Part of the fun of living in Washington State at this point in time is the near continuous joy of discovery. While grapes such as Riesling, Merlot, and Cabernet Sauvignon have a relatively long history in the state, new varieties are being continually being planted. Part of this is due to a desire to experiment on the part of growers and winemakers. Part of it is the search for Washington’s “signature grape” – the variety that grows both uniquely well and distinctively here.
One of Washington’s boons and banes as a wine growing region is that so many varieties grow so well here – The Perfect Climate for Wine as the Washington Wine Commission‘s moniker says. With the seeming exception of Pinot Noir, almost all of the varieties that have been planted in Washington have thrived. A number of winemakers, perhaps most notably Doug McCrea at McCrea Cellars, have continually pushed the boundaries introducing new varieties to the state (most recently in McCrea’s case Picpoul and Grenache Blanc). There has been a profusion of varieties recently in Washington vineyards, with many having twenty to twenty-five different grape varieties planted.
One of the varieties that has garnered the most attention in Washington of late is Malbec. Malbec is one of the original Bordeaux varieties. While now uncommon in Bordeaux, it has developed a stronghold in Argentina. Washington’s experience with the grape is relatively short, about twenty years. However, in the last five years winemakers and growers have become increasingly excited about the grape. Seattle Magazine named Malbec as “best emerging varietal” in its 2009 Washington Wine Awards. At the beginning of this year, Paul Gregutt, writing for the Seattle Times, said his bet is on Malbec as Washington’s next big grape.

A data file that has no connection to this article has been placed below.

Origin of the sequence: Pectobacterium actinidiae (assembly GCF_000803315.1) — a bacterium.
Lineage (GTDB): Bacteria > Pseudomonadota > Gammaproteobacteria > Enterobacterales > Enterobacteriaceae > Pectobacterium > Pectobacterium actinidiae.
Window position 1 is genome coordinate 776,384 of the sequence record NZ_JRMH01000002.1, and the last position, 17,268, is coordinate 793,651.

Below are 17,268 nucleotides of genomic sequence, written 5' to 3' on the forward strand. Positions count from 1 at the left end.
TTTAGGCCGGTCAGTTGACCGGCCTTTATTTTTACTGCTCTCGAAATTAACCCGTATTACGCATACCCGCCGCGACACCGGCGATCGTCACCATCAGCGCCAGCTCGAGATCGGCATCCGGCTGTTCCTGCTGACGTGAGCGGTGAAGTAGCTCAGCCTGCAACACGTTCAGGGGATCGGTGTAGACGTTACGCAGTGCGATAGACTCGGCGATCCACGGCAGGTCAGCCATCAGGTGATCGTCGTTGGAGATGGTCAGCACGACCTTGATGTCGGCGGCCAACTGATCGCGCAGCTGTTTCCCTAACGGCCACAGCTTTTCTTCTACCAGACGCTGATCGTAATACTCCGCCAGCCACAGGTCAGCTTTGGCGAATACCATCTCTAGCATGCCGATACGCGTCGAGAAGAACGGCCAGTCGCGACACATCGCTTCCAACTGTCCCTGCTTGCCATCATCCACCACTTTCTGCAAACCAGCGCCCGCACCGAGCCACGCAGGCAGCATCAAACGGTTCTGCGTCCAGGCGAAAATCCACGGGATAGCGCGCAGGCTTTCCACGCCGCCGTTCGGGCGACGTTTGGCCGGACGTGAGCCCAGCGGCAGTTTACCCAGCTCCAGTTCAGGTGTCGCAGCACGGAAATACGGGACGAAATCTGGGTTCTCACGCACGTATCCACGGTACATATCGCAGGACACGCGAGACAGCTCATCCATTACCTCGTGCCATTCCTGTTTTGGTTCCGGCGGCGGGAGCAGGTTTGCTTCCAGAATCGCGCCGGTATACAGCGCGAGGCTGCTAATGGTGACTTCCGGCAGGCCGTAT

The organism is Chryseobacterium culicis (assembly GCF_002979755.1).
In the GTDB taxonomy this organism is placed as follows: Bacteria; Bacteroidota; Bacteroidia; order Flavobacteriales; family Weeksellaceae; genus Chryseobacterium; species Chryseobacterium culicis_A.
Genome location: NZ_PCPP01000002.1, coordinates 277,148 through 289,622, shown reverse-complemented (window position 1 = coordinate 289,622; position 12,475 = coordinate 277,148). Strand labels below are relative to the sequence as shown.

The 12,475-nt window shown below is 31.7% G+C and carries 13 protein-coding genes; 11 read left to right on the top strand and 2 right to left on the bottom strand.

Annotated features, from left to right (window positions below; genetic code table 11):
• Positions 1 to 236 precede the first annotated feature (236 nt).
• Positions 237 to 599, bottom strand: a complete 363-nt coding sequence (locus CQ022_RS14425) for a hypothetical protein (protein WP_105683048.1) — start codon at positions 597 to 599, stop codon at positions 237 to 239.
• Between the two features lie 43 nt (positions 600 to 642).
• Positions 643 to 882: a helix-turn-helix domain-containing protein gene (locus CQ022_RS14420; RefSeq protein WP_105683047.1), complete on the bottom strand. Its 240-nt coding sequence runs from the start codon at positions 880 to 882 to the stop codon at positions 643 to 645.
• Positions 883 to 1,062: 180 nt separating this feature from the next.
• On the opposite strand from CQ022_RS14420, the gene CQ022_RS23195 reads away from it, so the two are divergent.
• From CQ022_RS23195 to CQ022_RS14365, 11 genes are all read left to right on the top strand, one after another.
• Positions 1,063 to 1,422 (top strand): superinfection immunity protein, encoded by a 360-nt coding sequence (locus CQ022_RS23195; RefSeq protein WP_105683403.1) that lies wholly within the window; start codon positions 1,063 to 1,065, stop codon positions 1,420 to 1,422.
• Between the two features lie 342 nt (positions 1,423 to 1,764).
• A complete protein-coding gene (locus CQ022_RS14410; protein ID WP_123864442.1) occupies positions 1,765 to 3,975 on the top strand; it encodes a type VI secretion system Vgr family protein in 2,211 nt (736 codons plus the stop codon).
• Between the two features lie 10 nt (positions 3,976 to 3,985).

Indeed, Malbec seems to grow both well and distinctively in Washington. The number of bottlings is still relatively limited and production is small. However, there are a many exciting examples, such as wines from aMaurice, William Church, Saviah Cellars, and Walla Walla Vintners to name just a small handful of a growing list. Unfortunately, many of these wines don’t make it out of the tasting room due to limited production. Many local wine stores stock only two or three examples from the state (Seattle’s Esquin is a notable exception with a section devoted to Washington Malbec that contains almost twenty wines).
This Saturday at the Taste Washington educational day, a seminar titled Mighty Malbec will focus on the recent excitement about this grape. I will be one of the panelists where we will taste Malbec from France, Argentina, and Washington. There are many reasons why I am excited about this grape, but I would be interested to hear your thoughts. For growers, have you seen any increased demand for the grape or have you increased your plantings? For wineries who are currently producing Malbec, what has been your experience both in terms of the resulting wine and the consumer response? For wineries not currently producing Malbec, have you been considering it? For consumers, what is your perception of this variety and how the wines here compare to other regions around the world?
Where will Malbec go in Washington? Only time will tell and other grapes are already vying for to be Washington’s next emerging variety. Part of what makes living here so much fun.